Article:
can anyone throw some light on why is
removeRange(int fromIndex, int toIndex) in Java Vector is protected?
protected synchronized void removeRange(int fromIndex, int toIndex)
I have studies a few blogs and did some code to understand but things are not really clear here. I have looked inside Vector.java and tried to create some understanding as well. But my overall perception is that
removeRange(int fromIndex, int toIndex) will eventually get removed.
sublist(int fromIndex, int toIndex).clear() is capable of doing the same job. And looks more apt from implementation and usability point of view.
Please help in understanding if you have a better thought.
It is there because it is inherited form
AbstractList.removeRange. The intention for exposing it in this abstract base class is documented as enabling subclasses to improve the performance of
This method is called by the clear operation on this list and its subLists. Overriding this method to take advantage of the internals of the list implementation can substantially improve the performance of the clear operation on this list and its subLists.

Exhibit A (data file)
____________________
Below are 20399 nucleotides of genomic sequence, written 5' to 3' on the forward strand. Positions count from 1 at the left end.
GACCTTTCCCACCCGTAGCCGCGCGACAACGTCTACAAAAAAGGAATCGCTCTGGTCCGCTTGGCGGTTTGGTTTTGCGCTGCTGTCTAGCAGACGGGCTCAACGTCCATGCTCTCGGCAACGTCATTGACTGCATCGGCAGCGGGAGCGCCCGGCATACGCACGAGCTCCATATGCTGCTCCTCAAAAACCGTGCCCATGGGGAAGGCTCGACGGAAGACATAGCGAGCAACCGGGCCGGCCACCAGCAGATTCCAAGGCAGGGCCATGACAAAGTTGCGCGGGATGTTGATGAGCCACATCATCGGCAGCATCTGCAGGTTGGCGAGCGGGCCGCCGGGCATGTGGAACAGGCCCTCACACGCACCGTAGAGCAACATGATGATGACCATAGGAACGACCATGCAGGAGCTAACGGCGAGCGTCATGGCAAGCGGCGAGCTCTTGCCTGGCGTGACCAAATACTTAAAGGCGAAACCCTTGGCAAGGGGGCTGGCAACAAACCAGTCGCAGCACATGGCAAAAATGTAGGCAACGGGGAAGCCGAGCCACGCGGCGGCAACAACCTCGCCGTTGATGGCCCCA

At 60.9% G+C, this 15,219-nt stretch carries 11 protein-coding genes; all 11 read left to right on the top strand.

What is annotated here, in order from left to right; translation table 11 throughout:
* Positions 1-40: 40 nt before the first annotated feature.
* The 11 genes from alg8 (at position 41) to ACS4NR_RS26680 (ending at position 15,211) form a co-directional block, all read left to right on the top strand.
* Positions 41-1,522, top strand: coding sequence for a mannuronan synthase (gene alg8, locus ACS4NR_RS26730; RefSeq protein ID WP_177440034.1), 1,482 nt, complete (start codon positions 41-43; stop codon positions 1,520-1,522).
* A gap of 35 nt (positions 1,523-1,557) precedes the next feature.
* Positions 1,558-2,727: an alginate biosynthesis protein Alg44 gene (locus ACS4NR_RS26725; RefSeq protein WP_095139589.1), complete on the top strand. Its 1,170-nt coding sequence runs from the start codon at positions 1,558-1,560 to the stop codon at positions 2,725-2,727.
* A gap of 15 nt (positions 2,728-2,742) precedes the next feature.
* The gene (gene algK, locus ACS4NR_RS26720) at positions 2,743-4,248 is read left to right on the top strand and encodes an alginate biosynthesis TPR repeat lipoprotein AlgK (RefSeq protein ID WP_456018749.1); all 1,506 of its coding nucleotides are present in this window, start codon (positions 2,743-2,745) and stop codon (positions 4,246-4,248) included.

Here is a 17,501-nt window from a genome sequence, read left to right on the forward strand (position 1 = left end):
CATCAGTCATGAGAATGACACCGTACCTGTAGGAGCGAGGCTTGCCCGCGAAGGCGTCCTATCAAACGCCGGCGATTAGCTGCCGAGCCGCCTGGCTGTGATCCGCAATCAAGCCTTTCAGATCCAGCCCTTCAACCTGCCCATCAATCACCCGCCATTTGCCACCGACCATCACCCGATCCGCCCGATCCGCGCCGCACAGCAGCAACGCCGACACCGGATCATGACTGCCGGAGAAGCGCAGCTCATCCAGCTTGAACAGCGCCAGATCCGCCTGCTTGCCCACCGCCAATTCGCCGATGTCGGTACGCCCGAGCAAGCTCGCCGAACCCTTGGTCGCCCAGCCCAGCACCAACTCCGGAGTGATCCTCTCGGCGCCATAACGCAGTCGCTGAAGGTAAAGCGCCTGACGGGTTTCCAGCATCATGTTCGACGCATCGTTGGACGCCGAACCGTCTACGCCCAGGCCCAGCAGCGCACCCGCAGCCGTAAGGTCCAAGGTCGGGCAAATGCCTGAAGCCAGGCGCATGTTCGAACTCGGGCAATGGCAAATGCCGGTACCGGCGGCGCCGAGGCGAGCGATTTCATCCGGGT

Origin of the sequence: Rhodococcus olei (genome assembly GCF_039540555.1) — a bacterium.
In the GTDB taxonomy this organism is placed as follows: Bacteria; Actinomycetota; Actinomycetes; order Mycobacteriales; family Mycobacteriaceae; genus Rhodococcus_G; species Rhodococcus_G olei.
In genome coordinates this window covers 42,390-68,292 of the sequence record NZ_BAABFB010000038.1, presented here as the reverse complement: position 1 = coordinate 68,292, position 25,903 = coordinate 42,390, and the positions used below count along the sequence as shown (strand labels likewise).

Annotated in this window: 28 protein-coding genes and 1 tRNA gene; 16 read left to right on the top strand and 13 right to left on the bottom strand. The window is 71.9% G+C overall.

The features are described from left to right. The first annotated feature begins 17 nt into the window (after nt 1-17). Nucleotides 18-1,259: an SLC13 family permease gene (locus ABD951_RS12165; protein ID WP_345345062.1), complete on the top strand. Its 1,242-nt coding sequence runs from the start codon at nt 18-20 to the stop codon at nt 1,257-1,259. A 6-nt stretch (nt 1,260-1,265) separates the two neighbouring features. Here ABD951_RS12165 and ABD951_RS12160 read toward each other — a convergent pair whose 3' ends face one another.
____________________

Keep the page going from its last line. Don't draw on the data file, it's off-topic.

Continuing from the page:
It is extremely unlikely that this method will ever be removed, as this would be a major compatibility problem.
But you are right that as a user of this class you should stick with the public interface, the protected methods are mostly useful for implementing subclasses.
So, why is the method not made public?
The JavaDocs for
List.subList tell us
This method eliminates the need for explicit range operations (of the sort that commonly exist for arrays). Any operation that expects a list can be used as a range operation by passing a subList view instead of a whole list. For example, the following idiom removes a range of elements from a list:list.subList(from, to).clear();
So not including range operations in the public interface was a deliberate design choice. On any
List implementation, these operations can be performed by invoking operations on sublist views.